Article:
Caption "I'm a transgendered midwife. I demand an end to workplace discrimination" Image: Author

Chile's President Piñera Signs Historic Anti-Discrimination Law

Chile Travel
by Eileen Smith Jul 14, 2012
A shift in public opinion following the hate-crime death of Daniel Zamudio has led President Piñera to sign the nation’s first ever anti-discrimination law.

PRESIDENT SEBASTIAN PIÑERA SIGNED A LAW on Friday to grant legal protection against discrimination to those living in Chile. The previous lack of an anti-discrimination law had left many discriminated-against minorities without legal protection or recourse.

In light of a hate crime in which a young gay man was tortured and killed this spring, public opinion in Chile has shifted. The historic law was originally drafted under the government of President Ricardo Lagos, and languished for more than ten years before finally being passed this week.

President Piñera, the first president from the political right in Chile since democracy was restored in 1989, pronounced the following upon signing the law:

We cannot forget that it was only after the cruel murder of Daniel Zamudio, who died at the hands of murderers motivated by discrimination, hate and prejudice, that Chile decided to take this step for the creation of a more just, inclusive and hospitable society for every one of our compatriots.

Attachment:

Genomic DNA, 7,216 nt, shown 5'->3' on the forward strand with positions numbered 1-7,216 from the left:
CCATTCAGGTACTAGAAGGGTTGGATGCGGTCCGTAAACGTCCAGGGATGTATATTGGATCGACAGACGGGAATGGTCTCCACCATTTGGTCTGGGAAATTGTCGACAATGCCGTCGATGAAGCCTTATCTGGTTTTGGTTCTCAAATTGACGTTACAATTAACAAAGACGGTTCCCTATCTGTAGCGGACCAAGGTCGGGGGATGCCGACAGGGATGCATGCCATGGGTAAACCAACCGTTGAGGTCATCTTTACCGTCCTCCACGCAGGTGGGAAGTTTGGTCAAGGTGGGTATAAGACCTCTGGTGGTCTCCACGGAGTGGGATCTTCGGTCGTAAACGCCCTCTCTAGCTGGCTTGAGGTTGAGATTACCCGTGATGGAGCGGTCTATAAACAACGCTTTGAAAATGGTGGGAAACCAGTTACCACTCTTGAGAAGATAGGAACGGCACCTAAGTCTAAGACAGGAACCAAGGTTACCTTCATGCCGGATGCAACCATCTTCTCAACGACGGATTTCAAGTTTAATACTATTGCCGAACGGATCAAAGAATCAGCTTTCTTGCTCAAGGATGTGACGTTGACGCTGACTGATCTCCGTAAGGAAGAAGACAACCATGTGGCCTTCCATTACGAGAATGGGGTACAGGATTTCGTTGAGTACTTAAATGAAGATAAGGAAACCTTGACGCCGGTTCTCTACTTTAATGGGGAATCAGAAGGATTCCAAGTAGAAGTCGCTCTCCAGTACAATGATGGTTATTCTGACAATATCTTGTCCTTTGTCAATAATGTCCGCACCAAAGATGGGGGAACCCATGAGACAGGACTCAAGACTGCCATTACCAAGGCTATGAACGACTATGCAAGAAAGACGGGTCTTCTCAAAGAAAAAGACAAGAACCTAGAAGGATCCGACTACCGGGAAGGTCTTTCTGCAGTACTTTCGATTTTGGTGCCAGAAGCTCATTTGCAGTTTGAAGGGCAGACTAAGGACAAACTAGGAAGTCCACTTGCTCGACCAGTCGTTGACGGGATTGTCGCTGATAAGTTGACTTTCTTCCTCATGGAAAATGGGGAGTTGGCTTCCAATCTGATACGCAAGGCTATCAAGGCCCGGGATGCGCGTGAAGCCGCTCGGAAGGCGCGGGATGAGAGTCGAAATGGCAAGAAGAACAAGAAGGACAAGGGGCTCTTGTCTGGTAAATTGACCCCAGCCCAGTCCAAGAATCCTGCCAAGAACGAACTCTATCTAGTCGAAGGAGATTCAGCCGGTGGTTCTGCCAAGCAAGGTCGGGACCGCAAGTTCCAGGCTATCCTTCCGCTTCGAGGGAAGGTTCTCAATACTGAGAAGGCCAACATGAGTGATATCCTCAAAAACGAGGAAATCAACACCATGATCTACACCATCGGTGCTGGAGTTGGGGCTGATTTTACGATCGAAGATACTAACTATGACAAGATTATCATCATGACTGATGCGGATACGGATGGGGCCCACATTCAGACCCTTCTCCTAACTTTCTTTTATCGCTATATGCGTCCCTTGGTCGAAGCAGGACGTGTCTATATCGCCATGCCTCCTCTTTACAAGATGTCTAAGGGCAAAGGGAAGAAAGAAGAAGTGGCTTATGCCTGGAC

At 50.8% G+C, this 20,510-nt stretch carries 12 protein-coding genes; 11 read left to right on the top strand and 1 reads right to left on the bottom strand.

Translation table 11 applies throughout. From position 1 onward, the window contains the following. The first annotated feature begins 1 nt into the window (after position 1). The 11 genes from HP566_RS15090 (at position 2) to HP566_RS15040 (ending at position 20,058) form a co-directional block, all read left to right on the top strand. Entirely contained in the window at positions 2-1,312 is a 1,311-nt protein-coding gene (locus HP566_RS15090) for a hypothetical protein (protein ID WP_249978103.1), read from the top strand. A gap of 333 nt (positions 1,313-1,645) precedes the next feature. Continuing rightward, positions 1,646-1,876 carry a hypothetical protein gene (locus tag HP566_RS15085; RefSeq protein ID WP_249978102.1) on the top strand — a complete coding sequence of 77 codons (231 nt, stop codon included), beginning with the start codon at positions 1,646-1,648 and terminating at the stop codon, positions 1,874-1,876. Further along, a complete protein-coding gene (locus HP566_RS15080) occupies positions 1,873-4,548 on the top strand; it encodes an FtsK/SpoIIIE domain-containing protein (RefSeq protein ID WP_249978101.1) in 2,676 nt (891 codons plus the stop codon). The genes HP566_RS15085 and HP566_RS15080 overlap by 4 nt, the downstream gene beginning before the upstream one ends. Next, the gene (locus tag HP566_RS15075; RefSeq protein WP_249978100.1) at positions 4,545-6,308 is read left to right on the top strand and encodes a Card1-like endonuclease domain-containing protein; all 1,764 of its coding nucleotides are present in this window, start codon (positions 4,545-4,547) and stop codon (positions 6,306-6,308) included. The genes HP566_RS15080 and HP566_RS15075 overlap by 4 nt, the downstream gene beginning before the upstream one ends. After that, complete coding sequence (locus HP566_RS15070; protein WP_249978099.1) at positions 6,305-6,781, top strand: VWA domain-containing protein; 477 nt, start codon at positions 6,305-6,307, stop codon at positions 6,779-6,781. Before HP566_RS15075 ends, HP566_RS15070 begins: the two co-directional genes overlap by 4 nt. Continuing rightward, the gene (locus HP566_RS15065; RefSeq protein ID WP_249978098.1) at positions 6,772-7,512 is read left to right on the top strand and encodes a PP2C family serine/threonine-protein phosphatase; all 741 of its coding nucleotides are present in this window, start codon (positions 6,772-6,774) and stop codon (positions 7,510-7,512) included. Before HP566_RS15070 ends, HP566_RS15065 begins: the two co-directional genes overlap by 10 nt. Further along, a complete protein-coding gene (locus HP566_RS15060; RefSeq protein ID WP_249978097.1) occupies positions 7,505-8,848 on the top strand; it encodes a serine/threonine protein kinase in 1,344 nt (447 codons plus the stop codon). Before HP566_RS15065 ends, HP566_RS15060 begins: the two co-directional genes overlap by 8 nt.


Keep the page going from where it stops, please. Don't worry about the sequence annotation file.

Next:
The law prohibits capricious discrimination based on several factors, including nationality, language, gender identity, and sexual orientation, charges governmental entities with protecting individuals’ rights under the new law, and allows for economic sanctions against those who discriminate.

It is supported by Movilh, a gay rights organization, which also requested that the legislation be known as the Zamudio Law. Their public statement says, “[The law is called] the Zamudio law. This is how we want it to be remembered so that there will never be more hate crimes. Daniel is a figure who transcends sexual diversity, and it is thanks to him that this law’s approval was sped up.”

Read the text of the law (in Spanish) at Movilh’s website.

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